Used cars that have covered 'starship mileages' of 150,000 or more are no longer off-putting to buyers if the condition and the badge is right, reports Glass's.
The publishers of Glass's Guide says that a healthy market has developed for prestige cars that would once have been considered almost unsaleable.
Rupert Pontin, head of valuations, said: "A high-level Mercedes-Benz, BMW, Audi or Jaguar that has covered 100,000-150,000 miles at five to eight years old is probably worth at least 10% less than identical models that have only done an average of 10,000 miles per year.
"However, if it has been properly maintained, the starship car probably looks every bit as good and, thanks to good build quality, is probably not much less reliable or much more expensive to run.
"It's a cost effective way of getting behind the wheel of a nice car that will impress the neighbours.
"Buyers are waking up to the fact that these vehicles represent something of a bargain and we are seeing an increase in demand. There are also a number of specialist dealers that specifically supply this sector."
Pontin said the market was catching on to the fact that modern cars were capable of much higher mileages than even just a few years ago.
"Even at the turn of the century, 100,000 miles meant that a car was nearing the end of its useful life. Nowadays, cars at that mileage are just getting into their stride. If properly maintained, most modern models are capable of 250,000 miles and even more.
"This is true of nearly all cars but the advantage that higher level, prestige models have is that the quality of their finish is higher than the mass market.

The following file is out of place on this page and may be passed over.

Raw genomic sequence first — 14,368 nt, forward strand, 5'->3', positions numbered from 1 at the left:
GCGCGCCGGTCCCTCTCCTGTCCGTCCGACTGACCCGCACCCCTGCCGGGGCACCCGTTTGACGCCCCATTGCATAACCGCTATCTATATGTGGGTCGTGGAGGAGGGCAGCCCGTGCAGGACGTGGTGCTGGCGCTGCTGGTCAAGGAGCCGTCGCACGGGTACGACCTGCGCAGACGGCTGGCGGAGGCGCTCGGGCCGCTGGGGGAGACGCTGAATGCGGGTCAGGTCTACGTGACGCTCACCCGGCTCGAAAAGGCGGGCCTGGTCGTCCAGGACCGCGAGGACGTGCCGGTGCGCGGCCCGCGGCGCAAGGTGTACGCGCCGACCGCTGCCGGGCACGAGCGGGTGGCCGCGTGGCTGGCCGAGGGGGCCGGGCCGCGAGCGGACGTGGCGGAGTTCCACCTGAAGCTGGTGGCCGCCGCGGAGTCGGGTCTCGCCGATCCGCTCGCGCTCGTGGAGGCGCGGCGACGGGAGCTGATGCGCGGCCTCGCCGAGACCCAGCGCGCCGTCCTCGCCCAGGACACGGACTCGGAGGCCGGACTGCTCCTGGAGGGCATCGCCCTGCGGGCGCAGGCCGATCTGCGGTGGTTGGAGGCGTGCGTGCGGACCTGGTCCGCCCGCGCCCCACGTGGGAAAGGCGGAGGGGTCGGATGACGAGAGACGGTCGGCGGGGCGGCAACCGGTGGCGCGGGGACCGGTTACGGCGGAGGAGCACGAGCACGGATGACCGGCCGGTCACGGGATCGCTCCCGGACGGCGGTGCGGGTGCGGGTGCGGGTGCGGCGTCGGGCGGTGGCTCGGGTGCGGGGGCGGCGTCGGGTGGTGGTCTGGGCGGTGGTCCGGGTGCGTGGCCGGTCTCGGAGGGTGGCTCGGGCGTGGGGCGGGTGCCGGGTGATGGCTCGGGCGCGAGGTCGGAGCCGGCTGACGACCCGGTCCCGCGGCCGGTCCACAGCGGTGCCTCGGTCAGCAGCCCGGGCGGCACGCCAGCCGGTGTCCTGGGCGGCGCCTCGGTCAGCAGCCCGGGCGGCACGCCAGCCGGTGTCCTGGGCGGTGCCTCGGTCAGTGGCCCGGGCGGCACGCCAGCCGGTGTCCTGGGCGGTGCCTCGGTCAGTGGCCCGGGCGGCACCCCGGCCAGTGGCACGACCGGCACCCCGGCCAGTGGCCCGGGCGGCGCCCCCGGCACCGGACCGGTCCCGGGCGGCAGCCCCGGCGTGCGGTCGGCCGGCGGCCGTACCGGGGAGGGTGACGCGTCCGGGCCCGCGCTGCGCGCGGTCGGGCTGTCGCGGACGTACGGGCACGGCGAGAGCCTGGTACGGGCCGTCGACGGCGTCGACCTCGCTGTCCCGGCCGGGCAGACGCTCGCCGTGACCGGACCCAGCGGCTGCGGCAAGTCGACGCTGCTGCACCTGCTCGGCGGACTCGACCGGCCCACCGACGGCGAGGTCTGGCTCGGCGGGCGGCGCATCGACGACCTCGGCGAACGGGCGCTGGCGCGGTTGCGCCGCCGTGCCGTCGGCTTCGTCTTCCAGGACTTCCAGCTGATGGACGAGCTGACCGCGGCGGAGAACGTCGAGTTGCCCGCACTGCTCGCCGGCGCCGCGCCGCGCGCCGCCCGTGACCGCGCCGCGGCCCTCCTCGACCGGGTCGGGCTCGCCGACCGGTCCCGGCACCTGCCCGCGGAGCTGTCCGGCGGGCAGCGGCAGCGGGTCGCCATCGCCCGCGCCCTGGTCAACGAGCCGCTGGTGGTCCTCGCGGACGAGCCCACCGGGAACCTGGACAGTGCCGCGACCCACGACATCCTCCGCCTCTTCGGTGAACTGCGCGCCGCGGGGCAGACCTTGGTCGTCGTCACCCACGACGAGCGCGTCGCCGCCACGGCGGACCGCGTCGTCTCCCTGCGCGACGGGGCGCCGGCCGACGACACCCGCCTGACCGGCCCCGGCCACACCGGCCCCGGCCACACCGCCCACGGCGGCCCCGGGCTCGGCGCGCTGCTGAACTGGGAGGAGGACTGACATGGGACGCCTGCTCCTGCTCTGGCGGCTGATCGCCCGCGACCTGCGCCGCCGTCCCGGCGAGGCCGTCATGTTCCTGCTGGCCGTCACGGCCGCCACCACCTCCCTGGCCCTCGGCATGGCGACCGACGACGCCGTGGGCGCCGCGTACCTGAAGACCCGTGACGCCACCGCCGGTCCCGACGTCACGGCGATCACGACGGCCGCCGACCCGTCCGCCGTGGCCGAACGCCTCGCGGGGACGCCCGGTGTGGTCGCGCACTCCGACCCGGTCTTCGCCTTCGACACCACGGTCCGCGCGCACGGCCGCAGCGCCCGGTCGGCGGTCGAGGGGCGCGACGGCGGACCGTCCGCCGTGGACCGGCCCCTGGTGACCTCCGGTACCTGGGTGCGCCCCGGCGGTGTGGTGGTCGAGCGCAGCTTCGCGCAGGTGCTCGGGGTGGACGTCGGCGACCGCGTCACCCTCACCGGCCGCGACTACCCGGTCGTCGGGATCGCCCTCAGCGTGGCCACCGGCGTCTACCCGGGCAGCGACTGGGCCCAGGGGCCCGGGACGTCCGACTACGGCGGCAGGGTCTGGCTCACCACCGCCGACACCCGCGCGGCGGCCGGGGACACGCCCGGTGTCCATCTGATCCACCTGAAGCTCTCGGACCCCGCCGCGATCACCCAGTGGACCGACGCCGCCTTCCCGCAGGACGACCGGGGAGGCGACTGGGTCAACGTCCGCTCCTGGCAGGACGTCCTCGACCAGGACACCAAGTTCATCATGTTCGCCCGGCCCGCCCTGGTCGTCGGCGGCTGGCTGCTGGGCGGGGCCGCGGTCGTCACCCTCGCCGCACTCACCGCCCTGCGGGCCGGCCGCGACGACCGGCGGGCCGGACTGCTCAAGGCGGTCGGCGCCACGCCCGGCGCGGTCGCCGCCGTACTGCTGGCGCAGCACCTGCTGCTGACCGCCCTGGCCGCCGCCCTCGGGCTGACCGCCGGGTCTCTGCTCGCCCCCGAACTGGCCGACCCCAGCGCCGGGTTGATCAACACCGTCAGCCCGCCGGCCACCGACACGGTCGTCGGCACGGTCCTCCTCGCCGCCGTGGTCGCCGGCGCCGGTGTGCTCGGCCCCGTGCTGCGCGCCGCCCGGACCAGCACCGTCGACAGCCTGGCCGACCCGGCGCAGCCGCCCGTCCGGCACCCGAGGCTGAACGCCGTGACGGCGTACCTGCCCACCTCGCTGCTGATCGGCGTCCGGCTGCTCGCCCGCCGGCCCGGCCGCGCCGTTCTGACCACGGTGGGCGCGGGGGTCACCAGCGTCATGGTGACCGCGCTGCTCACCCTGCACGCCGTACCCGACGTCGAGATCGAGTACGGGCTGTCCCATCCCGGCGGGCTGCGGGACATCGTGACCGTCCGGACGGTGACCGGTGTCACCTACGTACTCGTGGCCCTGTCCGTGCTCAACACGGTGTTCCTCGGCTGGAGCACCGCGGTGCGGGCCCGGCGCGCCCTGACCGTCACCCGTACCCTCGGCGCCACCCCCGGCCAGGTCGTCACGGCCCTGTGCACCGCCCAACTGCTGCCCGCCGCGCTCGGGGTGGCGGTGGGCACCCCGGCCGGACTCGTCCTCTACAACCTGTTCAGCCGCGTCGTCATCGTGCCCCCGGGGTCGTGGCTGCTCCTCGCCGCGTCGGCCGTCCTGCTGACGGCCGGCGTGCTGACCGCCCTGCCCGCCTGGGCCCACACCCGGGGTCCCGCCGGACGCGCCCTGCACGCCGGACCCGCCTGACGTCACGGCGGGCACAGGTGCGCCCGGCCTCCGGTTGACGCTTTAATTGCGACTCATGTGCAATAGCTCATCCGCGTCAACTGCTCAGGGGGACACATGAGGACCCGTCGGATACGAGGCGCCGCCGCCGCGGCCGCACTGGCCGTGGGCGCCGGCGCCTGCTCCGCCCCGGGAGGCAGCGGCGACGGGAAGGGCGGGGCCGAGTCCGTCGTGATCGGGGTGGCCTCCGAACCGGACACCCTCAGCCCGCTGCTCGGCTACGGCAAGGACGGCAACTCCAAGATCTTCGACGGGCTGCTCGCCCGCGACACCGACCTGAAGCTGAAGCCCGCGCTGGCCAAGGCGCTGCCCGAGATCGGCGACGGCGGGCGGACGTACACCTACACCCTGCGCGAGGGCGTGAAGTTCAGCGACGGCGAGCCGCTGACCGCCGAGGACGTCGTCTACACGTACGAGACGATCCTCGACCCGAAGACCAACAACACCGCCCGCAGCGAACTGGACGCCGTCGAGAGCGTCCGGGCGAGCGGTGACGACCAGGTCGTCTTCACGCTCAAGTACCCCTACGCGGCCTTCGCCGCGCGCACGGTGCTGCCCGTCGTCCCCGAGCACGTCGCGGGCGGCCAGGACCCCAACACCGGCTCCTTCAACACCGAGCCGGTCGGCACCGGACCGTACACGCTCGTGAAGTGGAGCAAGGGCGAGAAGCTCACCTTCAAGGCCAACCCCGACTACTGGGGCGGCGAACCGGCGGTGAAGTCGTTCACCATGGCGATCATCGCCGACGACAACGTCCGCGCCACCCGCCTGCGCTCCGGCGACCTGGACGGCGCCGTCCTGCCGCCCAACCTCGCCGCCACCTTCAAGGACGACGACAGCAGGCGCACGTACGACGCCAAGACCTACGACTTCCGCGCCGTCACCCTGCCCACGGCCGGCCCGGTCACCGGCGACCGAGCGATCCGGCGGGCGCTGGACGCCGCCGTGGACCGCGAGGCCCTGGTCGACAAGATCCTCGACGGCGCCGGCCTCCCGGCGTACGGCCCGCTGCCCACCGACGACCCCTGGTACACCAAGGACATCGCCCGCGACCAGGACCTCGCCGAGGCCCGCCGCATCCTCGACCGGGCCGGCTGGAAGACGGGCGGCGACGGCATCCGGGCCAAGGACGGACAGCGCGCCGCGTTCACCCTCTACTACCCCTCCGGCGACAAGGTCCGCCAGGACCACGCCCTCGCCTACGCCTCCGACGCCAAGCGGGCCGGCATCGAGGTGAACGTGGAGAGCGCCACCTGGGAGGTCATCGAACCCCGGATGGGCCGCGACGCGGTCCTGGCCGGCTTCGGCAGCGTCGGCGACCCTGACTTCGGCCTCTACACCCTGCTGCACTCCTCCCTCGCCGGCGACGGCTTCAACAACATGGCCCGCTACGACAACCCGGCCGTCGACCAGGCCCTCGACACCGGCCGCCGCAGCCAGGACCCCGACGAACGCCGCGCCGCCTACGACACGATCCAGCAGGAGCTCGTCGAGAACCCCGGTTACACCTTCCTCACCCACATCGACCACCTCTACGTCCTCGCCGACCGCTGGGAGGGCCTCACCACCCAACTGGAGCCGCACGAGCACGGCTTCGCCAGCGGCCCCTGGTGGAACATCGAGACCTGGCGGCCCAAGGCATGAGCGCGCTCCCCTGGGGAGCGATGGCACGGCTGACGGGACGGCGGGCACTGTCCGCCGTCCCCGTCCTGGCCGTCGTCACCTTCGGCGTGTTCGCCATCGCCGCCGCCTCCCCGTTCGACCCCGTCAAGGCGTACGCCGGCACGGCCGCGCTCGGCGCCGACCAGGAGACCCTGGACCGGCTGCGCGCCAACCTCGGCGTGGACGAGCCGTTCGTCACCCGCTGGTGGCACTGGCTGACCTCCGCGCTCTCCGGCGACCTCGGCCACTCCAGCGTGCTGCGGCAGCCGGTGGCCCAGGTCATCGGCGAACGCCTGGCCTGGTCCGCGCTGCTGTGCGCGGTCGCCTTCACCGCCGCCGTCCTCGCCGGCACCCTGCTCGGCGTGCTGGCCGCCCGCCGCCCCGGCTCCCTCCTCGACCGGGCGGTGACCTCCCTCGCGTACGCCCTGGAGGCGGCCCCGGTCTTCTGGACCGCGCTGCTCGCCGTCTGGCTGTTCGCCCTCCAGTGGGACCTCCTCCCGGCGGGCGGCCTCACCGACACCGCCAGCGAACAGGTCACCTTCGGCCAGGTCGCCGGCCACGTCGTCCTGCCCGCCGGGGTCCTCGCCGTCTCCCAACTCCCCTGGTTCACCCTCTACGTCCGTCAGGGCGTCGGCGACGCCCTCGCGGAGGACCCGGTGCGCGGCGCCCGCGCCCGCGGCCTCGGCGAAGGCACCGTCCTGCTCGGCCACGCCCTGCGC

"This is especially true of interiors. A well-cared-for high mileage Audi A6 or A8 will still be a very nice place in which to sit, for example, with little obvious wear.
"If you make the basic checks on condition and ensure that they have a comprehensive service history, these vehicles can make an excellent buy. They are potentially no more than half way through their lives."
Pontin added that what tended to eventually kill older cars of this type was not the fact that they were no longer viable vehicles but that the repairs needed to keep them on the road were no longer economically sustainable.
"Big prestige cars like Mercedes S-Class and BMW 7 Series can keep going almost forever if properly maintained," he said.
"However, they reach a point after a decade or so where they are worth just a couple of thousand or few hundred pounds and something breaks that is small but essential and expensive to repair."